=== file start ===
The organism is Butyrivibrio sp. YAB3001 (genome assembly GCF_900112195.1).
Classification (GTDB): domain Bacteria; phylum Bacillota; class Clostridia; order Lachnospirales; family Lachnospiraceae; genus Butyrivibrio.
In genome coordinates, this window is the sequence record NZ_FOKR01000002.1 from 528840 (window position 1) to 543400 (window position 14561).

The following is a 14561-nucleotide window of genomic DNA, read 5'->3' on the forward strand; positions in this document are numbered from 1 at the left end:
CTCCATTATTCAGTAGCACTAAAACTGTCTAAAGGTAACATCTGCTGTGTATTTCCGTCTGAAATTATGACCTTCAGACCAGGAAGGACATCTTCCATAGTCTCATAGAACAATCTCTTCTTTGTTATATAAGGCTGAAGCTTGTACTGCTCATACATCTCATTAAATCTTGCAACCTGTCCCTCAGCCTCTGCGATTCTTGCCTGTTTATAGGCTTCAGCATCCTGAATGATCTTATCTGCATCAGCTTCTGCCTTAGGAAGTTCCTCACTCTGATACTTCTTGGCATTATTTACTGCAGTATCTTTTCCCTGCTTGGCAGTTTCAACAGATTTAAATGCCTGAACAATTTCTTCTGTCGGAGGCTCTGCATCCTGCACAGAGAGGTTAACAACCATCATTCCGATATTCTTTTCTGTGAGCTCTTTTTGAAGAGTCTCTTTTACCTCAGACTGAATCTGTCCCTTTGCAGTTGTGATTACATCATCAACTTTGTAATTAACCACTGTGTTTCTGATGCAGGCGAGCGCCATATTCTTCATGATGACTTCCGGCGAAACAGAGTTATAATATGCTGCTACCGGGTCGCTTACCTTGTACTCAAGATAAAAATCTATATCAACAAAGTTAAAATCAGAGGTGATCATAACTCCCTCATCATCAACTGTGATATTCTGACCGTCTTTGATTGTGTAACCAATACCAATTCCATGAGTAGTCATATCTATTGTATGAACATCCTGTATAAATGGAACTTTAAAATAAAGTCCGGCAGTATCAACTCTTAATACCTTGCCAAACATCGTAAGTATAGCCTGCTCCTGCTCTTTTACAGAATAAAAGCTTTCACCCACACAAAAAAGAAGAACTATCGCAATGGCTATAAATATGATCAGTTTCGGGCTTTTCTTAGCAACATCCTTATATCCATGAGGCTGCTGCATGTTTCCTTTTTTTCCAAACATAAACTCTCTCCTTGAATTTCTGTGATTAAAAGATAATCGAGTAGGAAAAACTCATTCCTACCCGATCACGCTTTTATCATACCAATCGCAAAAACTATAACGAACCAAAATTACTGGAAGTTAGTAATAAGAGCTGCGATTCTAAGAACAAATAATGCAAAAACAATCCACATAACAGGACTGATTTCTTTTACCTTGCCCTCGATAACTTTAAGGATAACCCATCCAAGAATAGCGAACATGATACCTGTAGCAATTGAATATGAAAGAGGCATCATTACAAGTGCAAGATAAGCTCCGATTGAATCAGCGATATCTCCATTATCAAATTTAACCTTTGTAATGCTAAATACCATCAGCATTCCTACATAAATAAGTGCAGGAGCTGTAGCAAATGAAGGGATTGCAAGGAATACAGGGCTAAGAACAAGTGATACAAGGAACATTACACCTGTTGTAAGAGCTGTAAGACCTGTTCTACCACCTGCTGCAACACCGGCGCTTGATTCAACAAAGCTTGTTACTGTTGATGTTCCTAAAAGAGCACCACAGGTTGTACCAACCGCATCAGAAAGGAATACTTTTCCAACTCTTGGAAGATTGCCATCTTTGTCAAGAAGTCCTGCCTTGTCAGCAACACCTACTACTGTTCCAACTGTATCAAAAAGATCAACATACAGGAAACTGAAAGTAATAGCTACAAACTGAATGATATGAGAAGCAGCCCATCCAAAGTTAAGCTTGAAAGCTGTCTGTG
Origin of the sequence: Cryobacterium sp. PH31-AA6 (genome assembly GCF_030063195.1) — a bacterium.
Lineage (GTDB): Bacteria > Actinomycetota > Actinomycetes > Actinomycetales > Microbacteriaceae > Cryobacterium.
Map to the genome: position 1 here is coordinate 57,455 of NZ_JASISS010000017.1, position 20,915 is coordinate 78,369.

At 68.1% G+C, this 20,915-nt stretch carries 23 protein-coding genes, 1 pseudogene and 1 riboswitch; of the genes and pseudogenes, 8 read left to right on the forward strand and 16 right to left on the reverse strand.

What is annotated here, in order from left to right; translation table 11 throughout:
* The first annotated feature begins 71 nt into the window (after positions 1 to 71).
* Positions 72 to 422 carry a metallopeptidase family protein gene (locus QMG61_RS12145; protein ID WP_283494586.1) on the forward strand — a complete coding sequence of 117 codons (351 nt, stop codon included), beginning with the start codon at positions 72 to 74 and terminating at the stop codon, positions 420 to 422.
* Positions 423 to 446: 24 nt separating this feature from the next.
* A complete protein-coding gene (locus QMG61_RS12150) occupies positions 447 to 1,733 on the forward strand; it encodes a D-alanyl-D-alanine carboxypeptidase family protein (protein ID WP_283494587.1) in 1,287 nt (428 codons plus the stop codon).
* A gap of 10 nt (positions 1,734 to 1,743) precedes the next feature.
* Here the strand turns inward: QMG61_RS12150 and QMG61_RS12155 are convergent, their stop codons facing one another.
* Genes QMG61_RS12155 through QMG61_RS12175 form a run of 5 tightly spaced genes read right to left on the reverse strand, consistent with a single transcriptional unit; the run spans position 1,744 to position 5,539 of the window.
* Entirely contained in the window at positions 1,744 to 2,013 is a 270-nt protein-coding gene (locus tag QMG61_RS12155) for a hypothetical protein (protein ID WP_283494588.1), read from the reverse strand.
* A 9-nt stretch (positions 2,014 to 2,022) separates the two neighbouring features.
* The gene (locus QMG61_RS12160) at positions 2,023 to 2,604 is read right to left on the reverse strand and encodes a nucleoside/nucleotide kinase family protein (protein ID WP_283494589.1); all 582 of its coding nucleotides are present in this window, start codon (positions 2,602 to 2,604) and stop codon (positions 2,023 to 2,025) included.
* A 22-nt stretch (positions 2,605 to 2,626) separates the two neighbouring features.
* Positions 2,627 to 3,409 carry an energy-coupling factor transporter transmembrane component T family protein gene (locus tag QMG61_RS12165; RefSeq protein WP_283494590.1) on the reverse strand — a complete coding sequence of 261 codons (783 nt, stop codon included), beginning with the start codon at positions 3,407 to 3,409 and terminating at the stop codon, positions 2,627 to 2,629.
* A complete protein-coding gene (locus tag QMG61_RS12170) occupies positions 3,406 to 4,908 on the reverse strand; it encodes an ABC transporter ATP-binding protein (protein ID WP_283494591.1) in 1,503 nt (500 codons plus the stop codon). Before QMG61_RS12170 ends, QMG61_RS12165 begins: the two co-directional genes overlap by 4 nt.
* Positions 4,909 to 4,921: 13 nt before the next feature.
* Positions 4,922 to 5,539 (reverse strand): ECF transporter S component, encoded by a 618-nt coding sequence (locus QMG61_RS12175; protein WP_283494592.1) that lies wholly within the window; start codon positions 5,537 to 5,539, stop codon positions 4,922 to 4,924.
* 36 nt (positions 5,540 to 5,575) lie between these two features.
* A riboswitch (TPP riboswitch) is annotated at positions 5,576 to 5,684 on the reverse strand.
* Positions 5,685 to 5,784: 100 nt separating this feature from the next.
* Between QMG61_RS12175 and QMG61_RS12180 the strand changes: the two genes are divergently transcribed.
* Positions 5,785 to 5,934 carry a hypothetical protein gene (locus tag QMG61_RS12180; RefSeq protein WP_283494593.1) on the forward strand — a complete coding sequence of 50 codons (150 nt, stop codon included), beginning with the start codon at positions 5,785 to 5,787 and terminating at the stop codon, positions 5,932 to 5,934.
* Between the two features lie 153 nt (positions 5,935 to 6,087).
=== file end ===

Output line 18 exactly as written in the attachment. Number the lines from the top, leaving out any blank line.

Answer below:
* Entirely contained in the window at positions 1,744 to 2,013 is a 270-nt protein-coding gene (locus tag QMG61_RS12155) for a hypothetical protein (protein ID WP_283494588.1), read from the reverse strand.